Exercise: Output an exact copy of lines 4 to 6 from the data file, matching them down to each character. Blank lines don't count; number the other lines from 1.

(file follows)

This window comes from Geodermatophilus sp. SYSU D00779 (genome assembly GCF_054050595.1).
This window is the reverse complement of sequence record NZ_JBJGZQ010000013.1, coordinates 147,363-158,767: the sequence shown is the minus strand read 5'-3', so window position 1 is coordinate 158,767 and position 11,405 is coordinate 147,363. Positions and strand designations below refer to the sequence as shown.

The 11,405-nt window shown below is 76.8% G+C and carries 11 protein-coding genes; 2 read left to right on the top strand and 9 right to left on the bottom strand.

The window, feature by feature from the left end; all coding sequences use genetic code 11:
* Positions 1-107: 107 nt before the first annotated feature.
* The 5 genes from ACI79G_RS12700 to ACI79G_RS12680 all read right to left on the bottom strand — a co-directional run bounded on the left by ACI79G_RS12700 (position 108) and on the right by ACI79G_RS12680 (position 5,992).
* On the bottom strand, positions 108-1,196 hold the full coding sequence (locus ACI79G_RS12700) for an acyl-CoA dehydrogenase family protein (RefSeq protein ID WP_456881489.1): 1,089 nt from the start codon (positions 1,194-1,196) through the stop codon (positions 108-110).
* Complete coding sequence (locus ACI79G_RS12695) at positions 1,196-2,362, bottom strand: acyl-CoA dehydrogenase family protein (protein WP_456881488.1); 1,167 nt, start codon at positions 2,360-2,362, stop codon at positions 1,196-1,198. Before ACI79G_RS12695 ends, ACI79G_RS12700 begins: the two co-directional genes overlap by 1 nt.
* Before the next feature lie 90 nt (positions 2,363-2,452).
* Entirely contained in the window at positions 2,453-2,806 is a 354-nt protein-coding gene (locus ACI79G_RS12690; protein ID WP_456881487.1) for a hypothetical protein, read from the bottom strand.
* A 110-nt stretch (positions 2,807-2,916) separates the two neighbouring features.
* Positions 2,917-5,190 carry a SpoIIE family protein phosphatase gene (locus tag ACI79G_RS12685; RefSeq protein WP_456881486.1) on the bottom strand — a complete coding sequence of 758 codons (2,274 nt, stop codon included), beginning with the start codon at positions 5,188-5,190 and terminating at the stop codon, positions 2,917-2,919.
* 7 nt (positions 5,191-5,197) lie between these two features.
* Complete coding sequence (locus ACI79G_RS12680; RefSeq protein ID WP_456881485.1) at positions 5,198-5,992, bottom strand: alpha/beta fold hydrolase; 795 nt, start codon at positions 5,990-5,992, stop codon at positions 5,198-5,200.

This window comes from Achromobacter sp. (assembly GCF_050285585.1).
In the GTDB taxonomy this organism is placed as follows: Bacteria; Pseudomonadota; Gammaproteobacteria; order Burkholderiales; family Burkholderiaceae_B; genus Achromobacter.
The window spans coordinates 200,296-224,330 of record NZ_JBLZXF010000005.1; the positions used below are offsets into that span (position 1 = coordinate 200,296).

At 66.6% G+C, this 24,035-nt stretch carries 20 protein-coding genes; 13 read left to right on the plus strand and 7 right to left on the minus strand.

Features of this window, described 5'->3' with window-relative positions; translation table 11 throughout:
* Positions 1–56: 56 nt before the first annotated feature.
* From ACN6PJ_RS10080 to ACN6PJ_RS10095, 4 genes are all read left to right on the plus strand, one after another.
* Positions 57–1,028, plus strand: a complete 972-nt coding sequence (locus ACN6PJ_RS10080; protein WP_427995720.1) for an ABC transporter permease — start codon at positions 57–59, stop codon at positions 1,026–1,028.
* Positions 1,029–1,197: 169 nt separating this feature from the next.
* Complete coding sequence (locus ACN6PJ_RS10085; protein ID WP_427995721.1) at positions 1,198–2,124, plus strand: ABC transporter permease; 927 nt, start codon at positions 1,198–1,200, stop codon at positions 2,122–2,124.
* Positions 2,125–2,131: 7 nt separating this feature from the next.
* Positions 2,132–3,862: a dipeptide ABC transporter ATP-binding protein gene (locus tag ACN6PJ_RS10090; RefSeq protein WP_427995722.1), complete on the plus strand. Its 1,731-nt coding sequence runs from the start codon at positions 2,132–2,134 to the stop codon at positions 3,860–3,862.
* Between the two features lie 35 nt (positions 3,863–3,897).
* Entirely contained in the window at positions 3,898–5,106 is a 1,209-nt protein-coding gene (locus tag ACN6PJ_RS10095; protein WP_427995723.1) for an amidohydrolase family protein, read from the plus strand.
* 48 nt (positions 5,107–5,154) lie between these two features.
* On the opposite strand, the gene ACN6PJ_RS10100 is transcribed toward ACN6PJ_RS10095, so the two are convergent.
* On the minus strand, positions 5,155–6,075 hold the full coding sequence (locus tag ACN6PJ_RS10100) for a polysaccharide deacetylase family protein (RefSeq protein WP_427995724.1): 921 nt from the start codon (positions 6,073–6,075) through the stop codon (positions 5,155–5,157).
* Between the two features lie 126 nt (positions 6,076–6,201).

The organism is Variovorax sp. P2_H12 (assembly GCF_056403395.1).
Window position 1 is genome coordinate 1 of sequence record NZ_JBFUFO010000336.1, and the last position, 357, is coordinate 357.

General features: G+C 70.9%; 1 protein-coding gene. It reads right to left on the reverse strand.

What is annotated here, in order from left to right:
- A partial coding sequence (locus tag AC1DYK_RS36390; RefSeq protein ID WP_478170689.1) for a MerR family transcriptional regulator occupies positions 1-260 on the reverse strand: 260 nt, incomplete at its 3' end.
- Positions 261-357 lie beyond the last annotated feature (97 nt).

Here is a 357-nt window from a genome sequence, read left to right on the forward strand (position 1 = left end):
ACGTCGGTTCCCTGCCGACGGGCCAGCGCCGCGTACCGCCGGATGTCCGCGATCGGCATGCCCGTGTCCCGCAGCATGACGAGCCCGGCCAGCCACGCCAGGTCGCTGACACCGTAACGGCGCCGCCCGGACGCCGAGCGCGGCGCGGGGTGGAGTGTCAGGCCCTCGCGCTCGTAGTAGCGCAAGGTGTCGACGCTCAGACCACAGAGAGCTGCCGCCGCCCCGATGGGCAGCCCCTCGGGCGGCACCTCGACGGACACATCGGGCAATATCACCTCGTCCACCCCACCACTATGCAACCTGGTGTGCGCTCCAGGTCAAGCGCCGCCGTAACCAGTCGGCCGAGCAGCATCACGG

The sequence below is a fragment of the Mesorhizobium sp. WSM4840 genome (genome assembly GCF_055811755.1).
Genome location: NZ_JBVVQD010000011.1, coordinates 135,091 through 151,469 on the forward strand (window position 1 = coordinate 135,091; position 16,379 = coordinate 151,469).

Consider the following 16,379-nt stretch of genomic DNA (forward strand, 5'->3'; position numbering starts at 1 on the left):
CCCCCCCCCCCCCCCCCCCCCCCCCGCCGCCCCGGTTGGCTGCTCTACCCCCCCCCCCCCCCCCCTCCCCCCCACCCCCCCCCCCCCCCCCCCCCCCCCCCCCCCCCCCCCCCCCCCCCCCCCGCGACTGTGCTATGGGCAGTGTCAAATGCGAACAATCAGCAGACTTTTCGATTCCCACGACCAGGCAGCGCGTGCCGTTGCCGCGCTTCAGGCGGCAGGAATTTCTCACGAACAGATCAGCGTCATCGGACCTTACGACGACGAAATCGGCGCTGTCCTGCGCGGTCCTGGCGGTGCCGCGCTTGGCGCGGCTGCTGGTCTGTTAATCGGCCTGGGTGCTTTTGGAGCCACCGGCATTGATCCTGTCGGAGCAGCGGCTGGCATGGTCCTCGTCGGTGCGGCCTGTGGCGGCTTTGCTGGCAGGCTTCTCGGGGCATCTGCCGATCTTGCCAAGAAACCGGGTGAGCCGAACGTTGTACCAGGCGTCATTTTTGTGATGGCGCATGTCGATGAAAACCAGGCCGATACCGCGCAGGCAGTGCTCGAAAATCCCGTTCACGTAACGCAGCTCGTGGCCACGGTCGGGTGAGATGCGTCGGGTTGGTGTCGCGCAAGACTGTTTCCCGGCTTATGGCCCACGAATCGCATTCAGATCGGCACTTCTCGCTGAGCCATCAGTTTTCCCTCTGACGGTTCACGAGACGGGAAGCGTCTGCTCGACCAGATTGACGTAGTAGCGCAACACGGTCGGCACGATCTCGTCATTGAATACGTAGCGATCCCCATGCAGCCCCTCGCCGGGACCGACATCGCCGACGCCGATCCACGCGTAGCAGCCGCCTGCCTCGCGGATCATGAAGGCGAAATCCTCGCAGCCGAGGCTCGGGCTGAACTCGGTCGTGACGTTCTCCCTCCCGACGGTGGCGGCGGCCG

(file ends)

The window, feature by feature from the left end; all coding sequences use genetic code 11:
* Positions 1-107: 107 nt before the first annotated feature.
* The 5 genes from ACI79G_RS12700 to ACI79G_RS12680 all read right to left on the bottom strand — a co-directional run bounded on the left by ACI79G_RS12700 (position 108) and on the right by ACI79G_RS12680 (position 5,992).